And yet even here in something as simple and commonplace as a save point, Undertale shows its uniqueness. Not only does the game describe an action taken by the character to the player, it explains the character’s feelings as well. This is highly unorthodox for an interaction with a save point, but it’s the things like this which subtly add depth to the experience.

Here is another example image, this time a very obvious departure from convention, and it illustrates one of Undertale’s strongest standout features.


This is an image of the game’s encounter screen.

Traditionally in an RPG the player would be tasked with fighting monsters, creatures, people, ghosts, machines, and all manner of things you could imagine in order to progress through the game and experience the story and the various features it has to offer. You’ll notice the first icon on the bottom left menu says “Fight” and in this way Undertale retains that classic RPG aspect we have all come to expect and take for granted as “just the way things are done” in the genre. And yet here again Undertale really shines because it simultaneously breaks this convention by including the “Act” option.

Undertale touts itself as “The RPG game where you don’t have to destroy anyone.” Now, if you think about it, this in and of itself is very novel. As I mentioned before, the convention has always been that there are battles in an RPG, that you are expected to fight an opposing force.

While not all RPGs depict gruesome deaths upon defeating these enemies, and some RPGs have even gone out of their way to ensure the player that the enemies are simply knocked unconscious rather than killed, it is generally understood that the player fights the enemy using their party of characters, the enemies are defeated, and then new stronger enemies appear in your path, so on and so forth.

With Undertale’s “Act” menu, all of that convention is challenged. It essentially offers players a way to progress through the encounters with the game’s monsters in a non-violent way, if the player so chooses. In the image above for example the choices the player can utilize in the Act menu are shown to be “Check”, “Criticize”, “Encourage”, and “Hug”.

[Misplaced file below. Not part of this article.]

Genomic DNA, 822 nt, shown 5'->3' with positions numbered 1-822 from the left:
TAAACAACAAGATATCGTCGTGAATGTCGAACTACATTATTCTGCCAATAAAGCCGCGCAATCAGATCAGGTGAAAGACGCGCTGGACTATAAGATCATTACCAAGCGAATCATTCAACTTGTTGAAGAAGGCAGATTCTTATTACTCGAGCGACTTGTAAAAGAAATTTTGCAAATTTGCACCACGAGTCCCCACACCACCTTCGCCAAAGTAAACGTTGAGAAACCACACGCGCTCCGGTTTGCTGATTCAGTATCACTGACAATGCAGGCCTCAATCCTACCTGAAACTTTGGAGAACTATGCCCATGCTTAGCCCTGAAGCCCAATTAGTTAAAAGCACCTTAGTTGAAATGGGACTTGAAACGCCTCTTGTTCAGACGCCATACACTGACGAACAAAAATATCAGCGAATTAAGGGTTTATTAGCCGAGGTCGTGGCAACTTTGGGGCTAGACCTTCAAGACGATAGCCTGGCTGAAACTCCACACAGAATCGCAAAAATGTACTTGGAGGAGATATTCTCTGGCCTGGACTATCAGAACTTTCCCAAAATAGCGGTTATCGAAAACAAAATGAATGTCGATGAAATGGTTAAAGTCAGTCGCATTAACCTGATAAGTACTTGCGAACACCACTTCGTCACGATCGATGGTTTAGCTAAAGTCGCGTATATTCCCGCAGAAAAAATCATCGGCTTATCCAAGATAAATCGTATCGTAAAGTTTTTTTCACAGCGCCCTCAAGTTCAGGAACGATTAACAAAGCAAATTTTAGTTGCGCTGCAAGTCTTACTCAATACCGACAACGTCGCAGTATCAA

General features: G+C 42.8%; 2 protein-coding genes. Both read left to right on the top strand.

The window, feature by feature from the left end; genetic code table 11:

These options change in the game depending on the monster that you encounter, and each one has a unique set of interactions and often humorous dialog to go along with it. You can see an example of the dialog that goes along with one such encounter in the image below, where the player faces a pair of monsters that are prone to wiggling.


It’s important that the game gives players a choice too, because those who wish to play the game more like a traditional RPG are able to do so without necessarily being forced into playing it in a way that is foreign or unconventional. In other words it accommodates both traditional and revolutionary gameplay styles. And not only that, but the game was designed around these options in different ways, which you especially will see in the encounters with monsters. Choosing the “Fight” option gives you a different set of gameplay mechanics to work with than when you choose the “Act” option, and in this way the game offers a lot of variety in the overall experience.

It has an excellent soundtrack.

The game’s music score is another strong point and definitely adds a noteworthy element of cohesion to the experience. I will admit to being ignorant to much of the music world, but to my untrained ears the soundtrack is quite fantastic, harkening back to the earlier years of gaming. It offers up a variety of tones and moods that are fitting to the scenes of the game itself, and in my opinion they are catchy and memorable enough to enjoy all on their own. As I understand it, there is a concept called leitmotif that is at work on much of the game’s soundtrack, which in practical terms boils down to having parts of key songs on the soundtrack repeated in subsequent songs, such as parts of the main theme being repeated elsewhere in later songs during climactic moments for example. I believe use of this particular concept is part of what allows the score to be so memorable to the player throughout the adventure.

It is a rare class of RPG, offering meaningful non-violence.

I could go on and on about why this game brings me joy, even further than I already have with this article. But to sum things up, I think the real charm that Undertale offers truly lies in the way that it dares to be different. It brought the gaming world a completely non-violent way to progress through an RPG, a genre so often associated with and defined by its battles, and it also offers player choices that have meaningful impact on the events in the game.

Undertale takes a look at the conventions of the genre and shows the world another way it can be done with a little outside-of-the-box thinking applied. It even pokes fun at itself sometimes, with plenty of humor and interesting characters, plot twists and a great sense of mystery about it. It allows the player to empathize and sympathize with the characters and events in the story, and if you choose to do otherwise, it accommodates that approach too. It helps us all think and reflect a little bit more than we normally might during this particular activity, and I believe that’s of the utmost importance even during times of entertainment.

Undertale is full of imagination, clever design, humorous characters, and meaningful choices. It is a well-crafted and fun game to play that makes you think a little bit about challenging conventions.

Image credits: igdb.com and undertale.com